Iraq: U.S. Regime Change Efforts and Post-Saddam Governance [Updated April 5, 2005]   [open pdf - 292KB]

"Operation Iraqi Freedom accomplished a long-standing U.S. objective, the overthrow of Saddam Hussein, but replacing his regime with a stable, moderate, democratic political structure has been complicated by a persistent Sunni Muslim-led insurgency. The Bush Administration asserts that establishing democracy in Iraq will catalyze the promotion of democracy throughout the Middle East. The desired outcome would also likely prevent Iraq from becoming a sanctuary for terrorists, a key recommendation of the 9/11 Commission report (Chapter 12, Section 2). On the other hand, U.S. commanders and senior intelligence officials say that Islamic militants have entered Iraq since Saddam Hussein fell, to fight what they see as a new 'jihad' (Islamic war) against the United States. The Bush Administration asserts that U.S. policy in Iraq is now showing substantial success, demonstrated by January 30, 2005 elections that chose a National Assembly, a decline in the insurgency, and progress in building Iraq's various security forces. Plans are for votes on a permanent constitution by October 31, 2005, and for a permanent government by December 15, 2005. Others believe the insurgency is still widespread and that the Iraqi government could not stand on its own were U.S. and allied international forces to withdraw from Iraq."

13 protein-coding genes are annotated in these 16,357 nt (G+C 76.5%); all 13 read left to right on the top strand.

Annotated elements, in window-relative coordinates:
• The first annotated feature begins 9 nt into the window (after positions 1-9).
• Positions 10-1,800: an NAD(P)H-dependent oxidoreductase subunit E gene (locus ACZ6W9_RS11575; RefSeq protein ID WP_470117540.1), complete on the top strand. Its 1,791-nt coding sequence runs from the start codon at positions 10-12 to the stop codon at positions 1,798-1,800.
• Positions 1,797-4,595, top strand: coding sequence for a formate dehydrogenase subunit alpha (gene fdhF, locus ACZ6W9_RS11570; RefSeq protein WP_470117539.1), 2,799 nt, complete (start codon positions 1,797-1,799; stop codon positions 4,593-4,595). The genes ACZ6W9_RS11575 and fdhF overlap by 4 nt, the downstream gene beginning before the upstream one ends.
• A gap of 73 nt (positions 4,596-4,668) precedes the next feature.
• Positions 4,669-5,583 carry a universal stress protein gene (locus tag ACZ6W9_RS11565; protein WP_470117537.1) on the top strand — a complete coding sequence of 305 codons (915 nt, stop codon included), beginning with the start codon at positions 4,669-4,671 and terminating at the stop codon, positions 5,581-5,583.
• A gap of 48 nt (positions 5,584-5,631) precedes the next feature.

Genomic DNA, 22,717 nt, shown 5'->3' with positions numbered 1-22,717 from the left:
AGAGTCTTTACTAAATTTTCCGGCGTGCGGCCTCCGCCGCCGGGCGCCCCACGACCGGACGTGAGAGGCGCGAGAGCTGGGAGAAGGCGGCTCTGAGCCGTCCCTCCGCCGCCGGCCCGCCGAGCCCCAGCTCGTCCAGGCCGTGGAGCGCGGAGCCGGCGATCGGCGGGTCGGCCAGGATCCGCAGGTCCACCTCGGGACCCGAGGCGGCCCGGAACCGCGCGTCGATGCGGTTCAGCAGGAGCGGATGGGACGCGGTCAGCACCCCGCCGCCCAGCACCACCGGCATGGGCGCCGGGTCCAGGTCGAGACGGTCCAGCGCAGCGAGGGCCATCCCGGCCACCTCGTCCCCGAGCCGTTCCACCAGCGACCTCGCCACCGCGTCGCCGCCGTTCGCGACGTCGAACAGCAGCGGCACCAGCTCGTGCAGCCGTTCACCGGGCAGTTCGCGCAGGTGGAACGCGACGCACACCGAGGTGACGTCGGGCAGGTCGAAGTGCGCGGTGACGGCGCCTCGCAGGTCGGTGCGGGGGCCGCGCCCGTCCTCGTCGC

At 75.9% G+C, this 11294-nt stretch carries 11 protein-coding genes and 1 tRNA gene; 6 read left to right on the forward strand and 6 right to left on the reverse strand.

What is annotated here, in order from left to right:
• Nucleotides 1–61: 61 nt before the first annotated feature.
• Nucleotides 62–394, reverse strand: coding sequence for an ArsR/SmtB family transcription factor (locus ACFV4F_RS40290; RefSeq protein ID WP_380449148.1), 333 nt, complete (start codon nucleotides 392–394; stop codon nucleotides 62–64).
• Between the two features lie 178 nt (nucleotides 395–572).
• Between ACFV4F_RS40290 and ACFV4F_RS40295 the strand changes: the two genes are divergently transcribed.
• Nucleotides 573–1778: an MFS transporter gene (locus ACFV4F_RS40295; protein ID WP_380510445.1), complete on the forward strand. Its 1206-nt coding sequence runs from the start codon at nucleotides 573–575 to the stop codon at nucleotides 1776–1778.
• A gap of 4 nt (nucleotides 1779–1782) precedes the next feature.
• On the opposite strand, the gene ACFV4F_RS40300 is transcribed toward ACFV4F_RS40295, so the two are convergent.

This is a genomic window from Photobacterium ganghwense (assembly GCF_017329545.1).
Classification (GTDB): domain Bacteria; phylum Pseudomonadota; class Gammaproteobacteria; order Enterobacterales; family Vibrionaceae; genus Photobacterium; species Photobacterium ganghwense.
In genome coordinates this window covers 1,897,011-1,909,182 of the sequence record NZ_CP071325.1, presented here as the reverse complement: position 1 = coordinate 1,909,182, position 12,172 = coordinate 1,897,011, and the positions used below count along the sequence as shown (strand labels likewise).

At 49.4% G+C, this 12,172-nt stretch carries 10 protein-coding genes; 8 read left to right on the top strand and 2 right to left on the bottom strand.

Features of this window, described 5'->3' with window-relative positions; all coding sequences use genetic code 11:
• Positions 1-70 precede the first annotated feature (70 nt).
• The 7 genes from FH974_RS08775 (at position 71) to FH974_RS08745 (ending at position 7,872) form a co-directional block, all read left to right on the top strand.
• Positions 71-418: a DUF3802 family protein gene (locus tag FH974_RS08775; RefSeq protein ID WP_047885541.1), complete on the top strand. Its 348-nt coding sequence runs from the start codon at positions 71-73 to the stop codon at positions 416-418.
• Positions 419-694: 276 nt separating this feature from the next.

Report Number:
CRS Report for Congress, RL31339
Public Domain
Retrieved From:
United States. Dept. of State. Bureau of Public Affairs. Foreign Press Centers: http://fpc.state.gov/
Media Type:
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